Sunday, August 02, 2009

This week in persecuted church history (August 2-8)

Consider the outcome of their way of life, and imitate their faith.
Hebrews 13:7b (ESV)

August 2, 1100: William the Conqueror's son and successor Rufus, a wicked king who delighted in torture, seizing church property, and blasphemy, is mysteriously killed while hunting by an arrow that flew out of nowhere. No one mourned, and England took his eternal damnation for granted.hegazy

August 2, 2007: A Christian convert from Islam, Mohammed Ahmed Hegazy (24), brings a case against Egypt's interior ministry for rejecting his application to replace Islam with Christianity on his personal identification papers. [See VOMC’s new Egyptian Voices video for a recent interview with Hegazy]

August 3, 2008: Sakineh Rahnama dies from injuries suffered during a raid on the church meeting in her home by Iranian police on July 17. Her husband had died on July 30, also from his injuries.

August 4, 1792: By order of revolutionaries, all houses of worship close in France.

August 5, 1570: Spanish Jesuits, intent on converting the Native Americans, arrive in Chesapeake Bay, Virginia. Six months later, Native Americans massacred the group, and the Jesuits ended their work in the region.

August 5, 1656: Eight Quakers from England arrive in Boston, where Puritans of the Massachusetts Bay Colony immediately imprisoned them without trial. They were held until the ships that brought them were ready to take them back to England.

August 5, 2006: A Mongolian missionary, Wu Guilan (50), is sentenced to one year of "re-education through labour" because of her evangelistic work among the people of Inner Mongolia, China. She is convicted of "spreading heresies," including the belief that "one should believe in the heavenly God instead of worshipping Genghis Khan, which is useless." The sentencing came nine days after she was arrested for organizing a cult.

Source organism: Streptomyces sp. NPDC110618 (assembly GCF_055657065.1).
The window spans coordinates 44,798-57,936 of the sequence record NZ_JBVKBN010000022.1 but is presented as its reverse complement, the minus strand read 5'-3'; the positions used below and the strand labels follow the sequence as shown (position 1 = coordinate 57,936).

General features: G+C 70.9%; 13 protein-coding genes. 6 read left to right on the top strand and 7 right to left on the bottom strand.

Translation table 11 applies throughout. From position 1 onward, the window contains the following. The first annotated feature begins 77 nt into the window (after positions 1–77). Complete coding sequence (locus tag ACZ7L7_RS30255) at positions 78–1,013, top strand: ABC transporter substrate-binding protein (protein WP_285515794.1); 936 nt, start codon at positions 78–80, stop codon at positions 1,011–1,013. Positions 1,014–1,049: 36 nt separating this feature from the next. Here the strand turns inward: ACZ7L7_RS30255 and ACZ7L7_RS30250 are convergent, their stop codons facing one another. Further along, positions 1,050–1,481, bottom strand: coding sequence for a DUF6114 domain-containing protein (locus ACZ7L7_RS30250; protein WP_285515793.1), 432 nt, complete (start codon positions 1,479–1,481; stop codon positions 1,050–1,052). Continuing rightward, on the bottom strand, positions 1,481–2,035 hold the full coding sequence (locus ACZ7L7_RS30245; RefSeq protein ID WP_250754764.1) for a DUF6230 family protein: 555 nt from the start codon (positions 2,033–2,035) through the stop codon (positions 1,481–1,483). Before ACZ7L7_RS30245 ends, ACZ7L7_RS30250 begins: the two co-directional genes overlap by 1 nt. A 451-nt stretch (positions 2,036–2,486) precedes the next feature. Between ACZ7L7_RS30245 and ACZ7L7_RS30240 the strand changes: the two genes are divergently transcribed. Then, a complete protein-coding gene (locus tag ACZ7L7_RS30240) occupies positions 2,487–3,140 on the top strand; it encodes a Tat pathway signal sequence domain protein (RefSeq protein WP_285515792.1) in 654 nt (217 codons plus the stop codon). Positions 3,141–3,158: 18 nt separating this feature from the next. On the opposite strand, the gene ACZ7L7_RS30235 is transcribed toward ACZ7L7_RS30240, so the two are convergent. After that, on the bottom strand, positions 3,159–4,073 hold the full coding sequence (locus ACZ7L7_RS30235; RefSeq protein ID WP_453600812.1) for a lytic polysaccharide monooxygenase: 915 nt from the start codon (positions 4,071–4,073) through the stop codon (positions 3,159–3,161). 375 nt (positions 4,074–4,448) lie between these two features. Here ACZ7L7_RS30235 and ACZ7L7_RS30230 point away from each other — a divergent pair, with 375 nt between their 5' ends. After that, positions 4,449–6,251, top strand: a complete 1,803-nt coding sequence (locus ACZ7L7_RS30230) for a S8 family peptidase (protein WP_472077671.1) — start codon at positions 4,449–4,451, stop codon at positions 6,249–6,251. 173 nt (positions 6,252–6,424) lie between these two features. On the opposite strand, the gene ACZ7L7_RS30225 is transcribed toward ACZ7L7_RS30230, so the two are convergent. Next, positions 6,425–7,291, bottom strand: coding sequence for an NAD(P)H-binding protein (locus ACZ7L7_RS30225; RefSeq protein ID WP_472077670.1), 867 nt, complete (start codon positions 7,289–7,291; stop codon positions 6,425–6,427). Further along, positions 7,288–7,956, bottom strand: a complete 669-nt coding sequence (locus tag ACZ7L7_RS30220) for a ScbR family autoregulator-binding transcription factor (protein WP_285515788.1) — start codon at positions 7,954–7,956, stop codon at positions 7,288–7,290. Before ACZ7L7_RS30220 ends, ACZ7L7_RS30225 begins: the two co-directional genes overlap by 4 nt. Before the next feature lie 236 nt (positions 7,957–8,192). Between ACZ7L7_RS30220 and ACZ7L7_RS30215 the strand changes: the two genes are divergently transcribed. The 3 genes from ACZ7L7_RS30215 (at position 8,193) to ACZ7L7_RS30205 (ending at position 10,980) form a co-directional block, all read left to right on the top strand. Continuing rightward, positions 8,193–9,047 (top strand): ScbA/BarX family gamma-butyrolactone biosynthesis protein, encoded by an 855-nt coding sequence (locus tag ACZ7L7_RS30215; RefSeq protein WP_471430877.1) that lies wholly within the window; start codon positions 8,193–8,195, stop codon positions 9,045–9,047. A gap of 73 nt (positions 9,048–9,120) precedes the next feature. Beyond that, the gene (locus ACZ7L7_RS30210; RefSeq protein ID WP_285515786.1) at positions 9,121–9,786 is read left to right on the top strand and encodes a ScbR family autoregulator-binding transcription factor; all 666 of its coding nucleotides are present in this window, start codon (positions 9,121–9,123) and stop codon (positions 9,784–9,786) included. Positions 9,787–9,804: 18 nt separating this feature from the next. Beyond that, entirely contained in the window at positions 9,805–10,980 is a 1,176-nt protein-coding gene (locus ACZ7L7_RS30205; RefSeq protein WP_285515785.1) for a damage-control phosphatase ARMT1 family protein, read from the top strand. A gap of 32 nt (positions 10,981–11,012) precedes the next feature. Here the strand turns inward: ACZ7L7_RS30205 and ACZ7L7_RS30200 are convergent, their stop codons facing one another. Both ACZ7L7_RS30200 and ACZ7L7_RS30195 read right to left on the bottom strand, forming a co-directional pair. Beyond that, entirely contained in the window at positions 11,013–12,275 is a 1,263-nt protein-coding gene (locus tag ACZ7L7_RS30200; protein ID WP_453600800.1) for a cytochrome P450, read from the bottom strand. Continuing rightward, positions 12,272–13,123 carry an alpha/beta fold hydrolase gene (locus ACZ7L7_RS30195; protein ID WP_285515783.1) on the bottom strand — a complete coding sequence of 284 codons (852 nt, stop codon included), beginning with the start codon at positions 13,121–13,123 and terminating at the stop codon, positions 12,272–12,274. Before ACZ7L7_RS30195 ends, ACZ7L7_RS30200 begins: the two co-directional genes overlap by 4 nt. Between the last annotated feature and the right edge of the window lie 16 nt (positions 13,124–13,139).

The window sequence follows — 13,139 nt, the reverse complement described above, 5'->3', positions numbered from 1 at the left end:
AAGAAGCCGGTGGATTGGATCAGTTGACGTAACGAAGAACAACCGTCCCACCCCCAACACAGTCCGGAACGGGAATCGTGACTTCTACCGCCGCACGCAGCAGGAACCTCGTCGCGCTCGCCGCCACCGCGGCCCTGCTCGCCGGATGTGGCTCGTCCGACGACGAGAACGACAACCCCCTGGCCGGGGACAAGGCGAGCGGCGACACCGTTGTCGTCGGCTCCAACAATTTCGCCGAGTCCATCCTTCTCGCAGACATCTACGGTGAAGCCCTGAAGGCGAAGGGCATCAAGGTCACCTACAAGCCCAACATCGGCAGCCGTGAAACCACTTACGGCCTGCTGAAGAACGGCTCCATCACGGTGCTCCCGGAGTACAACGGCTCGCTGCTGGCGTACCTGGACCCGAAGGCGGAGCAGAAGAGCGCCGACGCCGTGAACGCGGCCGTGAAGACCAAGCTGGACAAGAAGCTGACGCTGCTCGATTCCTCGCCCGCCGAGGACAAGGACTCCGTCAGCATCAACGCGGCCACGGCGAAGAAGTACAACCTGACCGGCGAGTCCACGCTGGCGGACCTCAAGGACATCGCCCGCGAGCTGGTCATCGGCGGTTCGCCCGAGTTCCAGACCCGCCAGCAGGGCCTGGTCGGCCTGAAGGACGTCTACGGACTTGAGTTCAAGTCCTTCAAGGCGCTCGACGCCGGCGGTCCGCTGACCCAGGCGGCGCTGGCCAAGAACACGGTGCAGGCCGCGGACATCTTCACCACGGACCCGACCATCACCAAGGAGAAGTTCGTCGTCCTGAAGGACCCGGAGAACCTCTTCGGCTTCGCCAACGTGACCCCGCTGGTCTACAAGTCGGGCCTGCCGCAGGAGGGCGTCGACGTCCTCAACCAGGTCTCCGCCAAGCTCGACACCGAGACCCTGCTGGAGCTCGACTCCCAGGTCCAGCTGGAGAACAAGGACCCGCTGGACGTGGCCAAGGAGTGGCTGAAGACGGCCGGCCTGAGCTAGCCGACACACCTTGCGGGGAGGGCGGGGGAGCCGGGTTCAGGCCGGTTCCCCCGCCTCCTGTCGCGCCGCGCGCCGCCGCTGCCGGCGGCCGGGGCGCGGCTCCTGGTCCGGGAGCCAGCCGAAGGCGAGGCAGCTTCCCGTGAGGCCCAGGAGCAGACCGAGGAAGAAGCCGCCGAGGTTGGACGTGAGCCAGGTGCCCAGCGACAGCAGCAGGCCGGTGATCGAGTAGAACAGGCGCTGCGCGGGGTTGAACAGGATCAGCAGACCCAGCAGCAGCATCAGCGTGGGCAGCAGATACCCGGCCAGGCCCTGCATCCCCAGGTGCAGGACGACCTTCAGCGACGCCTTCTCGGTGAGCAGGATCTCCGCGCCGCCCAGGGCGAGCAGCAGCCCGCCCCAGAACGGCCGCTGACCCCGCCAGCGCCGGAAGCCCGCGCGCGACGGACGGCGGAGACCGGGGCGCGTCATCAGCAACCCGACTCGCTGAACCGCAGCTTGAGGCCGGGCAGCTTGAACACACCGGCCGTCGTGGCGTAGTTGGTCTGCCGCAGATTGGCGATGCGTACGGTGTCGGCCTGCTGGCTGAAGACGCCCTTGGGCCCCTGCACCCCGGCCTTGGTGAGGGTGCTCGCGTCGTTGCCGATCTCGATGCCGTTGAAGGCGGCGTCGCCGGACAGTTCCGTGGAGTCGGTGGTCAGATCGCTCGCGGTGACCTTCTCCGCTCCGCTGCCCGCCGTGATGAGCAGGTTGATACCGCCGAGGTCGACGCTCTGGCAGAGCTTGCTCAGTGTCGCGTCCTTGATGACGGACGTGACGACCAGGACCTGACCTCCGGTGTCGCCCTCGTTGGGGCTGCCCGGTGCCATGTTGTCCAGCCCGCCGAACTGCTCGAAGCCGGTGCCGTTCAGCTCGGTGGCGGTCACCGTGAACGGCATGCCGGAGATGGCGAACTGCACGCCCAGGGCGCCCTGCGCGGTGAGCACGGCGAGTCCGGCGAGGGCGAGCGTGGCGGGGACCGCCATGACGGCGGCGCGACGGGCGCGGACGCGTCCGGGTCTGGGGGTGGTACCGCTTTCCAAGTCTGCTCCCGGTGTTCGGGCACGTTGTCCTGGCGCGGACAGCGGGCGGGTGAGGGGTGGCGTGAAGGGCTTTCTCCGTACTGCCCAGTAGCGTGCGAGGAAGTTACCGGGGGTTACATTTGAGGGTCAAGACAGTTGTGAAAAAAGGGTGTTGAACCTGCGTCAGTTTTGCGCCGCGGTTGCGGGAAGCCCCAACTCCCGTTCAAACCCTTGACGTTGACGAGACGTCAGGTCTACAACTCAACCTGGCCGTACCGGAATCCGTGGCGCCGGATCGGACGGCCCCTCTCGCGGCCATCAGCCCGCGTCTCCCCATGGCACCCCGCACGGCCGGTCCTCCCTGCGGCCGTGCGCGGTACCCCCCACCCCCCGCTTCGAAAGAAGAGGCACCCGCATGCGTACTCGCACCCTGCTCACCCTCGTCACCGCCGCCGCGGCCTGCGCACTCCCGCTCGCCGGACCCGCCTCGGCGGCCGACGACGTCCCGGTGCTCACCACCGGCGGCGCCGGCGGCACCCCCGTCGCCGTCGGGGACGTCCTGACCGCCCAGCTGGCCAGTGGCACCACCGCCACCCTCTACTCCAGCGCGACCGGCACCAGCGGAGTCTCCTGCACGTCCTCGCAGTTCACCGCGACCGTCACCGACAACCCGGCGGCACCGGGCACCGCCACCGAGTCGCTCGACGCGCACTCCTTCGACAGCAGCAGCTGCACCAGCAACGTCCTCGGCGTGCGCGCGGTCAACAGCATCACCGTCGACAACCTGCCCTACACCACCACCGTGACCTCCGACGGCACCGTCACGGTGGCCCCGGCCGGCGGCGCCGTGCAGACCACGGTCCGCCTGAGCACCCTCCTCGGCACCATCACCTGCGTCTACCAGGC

screenshot August 5, 2007: A Full Gospel church building is bombed during a worship service in the city of Jijiga in eastern Ethiopia. Hundreds of Christians are present at the time of the attack but none of the believers are seriously injured. The roof of the building is damaged during the blast. Local Christians suspect that the bombers were Muslim militants; several violent attacks on Christians had already occurred in Jijiga where ninety-nine percent of the population is Muslim. [click here to see a video taken of the service when the bombing took place]

August 5, 2008: Eritrean authorities lock up eight Christian students of the Sawa Defense Training Centre in metal shipping containers for objecting to the burning of hundreds of Bibles that had been confiscated from new students. While setting the books on fire, a chief commander warns the students that the centre is a place of patriotism, not a place for "Pentes" (Pentecostals). When the eight male students protest the burning, they are taken into custody and imprisoned in the metal containers that authorities often use to imprison Christians found practicing their faith.

August 6, 258: Emperor Valerian executes Bishop of Rome Sixtus II preaching a sermon in a cemetery. The emperor originally tolerated Christians, but switched to persecuting them because he believed they were responsible for the plagues, earthquakes, and other disasters that disturbed his reign.

August 8, 2007: Dr. Adel Fawzy Faltas (61) and Peter Ezzat (23), two members of an international Christian rights organization, Middle East Christian Association (MECA), are arrested by the police in Cairo, Egypt. The men arere reportedly arrested in connection with the case of Mohammed Hegazy, a Christian convert from Islam who was in a court battle to have his conversion legally recognized (see above August 2, 2007).

(sources: Christianity Today, The Voice of the Martyrs)

Prayer: “Grant that we, who now remember these before thee, may likewise so bear witness unto thee in this world, that we may receive with them the crown of glory that fadeth not away; through Jesus Christ our Lord, who with thee and the Holy Spirit liveth and reigneth, one God, for ever and ever. Amen.” – taken from The Book of Common Prayer, Canada (1962)

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